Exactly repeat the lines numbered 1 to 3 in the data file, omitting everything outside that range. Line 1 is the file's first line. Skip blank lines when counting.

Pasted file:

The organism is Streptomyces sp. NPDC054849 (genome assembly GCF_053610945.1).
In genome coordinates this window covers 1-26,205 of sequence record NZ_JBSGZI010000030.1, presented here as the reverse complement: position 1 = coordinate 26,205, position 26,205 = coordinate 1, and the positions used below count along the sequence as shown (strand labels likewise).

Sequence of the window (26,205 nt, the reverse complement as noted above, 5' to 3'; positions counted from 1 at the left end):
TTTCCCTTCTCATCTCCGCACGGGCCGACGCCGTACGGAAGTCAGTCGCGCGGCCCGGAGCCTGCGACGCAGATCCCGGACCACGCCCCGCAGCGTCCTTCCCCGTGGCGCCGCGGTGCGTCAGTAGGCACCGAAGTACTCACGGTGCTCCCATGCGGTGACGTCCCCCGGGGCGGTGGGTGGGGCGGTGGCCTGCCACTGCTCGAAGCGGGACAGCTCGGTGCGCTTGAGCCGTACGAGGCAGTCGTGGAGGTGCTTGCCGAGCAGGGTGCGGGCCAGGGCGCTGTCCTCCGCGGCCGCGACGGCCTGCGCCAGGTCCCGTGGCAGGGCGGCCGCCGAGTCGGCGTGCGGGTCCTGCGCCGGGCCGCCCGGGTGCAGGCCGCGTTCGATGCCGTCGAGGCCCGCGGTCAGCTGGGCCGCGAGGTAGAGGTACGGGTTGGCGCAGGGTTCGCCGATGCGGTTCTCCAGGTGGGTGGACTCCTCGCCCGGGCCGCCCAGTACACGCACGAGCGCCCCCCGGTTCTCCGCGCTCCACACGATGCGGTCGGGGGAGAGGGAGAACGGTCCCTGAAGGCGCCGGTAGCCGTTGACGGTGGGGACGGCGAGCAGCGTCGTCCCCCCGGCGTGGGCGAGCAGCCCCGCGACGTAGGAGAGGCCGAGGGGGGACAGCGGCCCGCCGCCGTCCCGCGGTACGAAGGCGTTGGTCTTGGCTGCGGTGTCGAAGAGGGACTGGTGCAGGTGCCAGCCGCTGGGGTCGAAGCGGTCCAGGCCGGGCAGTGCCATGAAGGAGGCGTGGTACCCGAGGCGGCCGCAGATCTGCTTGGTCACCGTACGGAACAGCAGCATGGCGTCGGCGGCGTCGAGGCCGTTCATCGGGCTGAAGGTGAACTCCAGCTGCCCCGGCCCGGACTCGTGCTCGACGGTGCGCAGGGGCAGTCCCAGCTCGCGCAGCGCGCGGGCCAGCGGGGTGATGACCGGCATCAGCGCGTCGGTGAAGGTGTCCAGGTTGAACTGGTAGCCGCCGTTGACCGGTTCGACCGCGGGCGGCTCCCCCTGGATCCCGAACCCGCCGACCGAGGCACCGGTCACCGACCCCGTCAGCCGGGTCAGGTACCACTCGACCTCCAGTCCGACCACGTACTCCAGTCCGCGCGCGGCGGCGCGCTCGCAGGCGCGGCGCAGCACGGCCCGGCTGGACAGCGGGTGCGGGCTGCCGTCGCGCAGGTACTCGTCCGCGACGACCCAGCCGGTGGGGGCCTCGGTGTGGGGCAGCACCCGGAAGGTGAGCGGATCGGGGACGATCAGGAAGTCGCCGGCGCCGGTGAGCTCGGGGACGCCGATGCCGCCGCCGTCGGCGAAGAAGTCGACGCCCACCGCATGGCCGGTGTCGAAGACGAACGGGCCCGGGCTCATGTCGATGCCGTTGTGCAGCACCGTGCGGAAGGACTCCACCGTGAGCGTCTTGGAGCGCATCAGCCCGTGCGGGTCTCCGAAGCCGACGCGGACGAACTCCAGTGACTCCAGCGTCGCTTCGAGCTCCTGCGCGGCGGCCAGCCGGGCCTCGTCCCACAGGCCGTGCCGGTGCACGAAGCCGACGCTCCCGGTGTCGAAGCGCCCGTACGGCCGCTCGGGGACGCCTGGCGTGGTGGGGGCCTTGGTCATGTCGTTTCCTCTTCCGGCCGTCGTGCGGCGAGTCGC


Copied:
The organism is Streptomyces sp. NPDC054849 (genome assembly GCF_053610945.1).
In genome coordinates this window covers 1-26,205 of sequence record NZ_JBSGZI010000030.1, presented here as the reverse complement: position 1 = coordinate 26,205, position 26,205 = coordinate 1, and the positions used below count along the sequence as shown (strand labels likewise).

Sequence of the window (26,205 nt, the reverse complement as noted above, 5' to 3'; positions counted from 1 at the left end):